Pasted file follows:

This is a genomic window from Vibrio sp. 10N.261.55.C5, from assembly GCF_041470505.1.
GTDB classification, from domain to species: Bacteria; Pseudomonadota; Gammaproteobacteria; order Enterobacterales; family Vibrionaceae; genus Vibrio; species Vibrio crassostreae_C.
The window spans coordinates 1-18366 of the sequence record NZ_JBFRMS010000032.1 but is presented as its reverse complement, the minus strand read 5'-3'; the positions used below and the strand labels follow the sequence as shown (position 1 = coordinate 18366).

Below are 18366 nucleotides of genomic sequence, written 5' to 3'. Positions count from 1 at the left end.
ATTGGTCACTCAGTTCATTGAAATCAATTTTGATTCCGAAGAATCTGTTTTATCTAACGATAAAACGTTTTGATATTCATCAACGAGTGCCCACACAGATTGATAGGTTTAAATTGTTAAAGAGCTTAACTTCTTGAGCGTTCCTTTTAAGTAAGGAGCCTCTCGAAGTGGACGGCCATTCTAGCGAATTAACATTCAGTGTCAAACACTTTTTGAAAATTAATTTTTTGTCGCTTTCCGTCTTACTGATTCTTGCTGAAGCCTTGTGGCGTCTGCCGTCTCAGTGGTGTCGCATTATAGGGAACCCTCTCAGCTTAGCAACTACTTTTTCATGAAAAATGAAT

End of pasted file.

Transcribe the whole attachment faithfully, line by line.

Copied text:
This is a genomic window from Vibrio sp. 10N.261.55.C5, from assembly GCF_041470505.1.
GTDB classification, from domain to species: Bacteria; Pseudomonadota; Gammaproteobacteria; order Enterobacterales; family Vibrionaceae; genus Vibrio; species Vibrio crassostreae_C.
The window spans coordinates 1-18366 of the sequence record NZ_JBFRMS010000032.1 but is presented as its reverse complement, the minus strand read 5'-3'; the positions used below and the strand labels follow the sequence as shown (position 1 = coordinate 18366).

Below are 18366 nucleotides of genomic sequence, written 5' to 3'. Positions count from 1 at the left end.
ATTGGTCACTCAGTTCATTGAAATCAATTTTGATTCCGAAGAATCTGTTTTATCTAACGATAAAACGTTTTGATATTCATCAACGAGTGCCCACACAGATTGATAGGTTTAAATTGTTAAAGAGCTTAACTTCTTGAGCGTTCCTTTTAAGTAAGGAGCCTCTCGAAGTGGACGGCCATTCTAGCGAATTAACATTCAGTGTCAAACACTTTTTGAAAATTAATTTTTTGTCGCTTTCCGTCTTACTGATTCTTGCTGAAGCCTTGTGGCGTCTGCCGTCTCAGTGGTGTCGCATTATAGGGAACCCTCTCAGCTTAGCAACTACTTTTTCATGAAAAATGAAT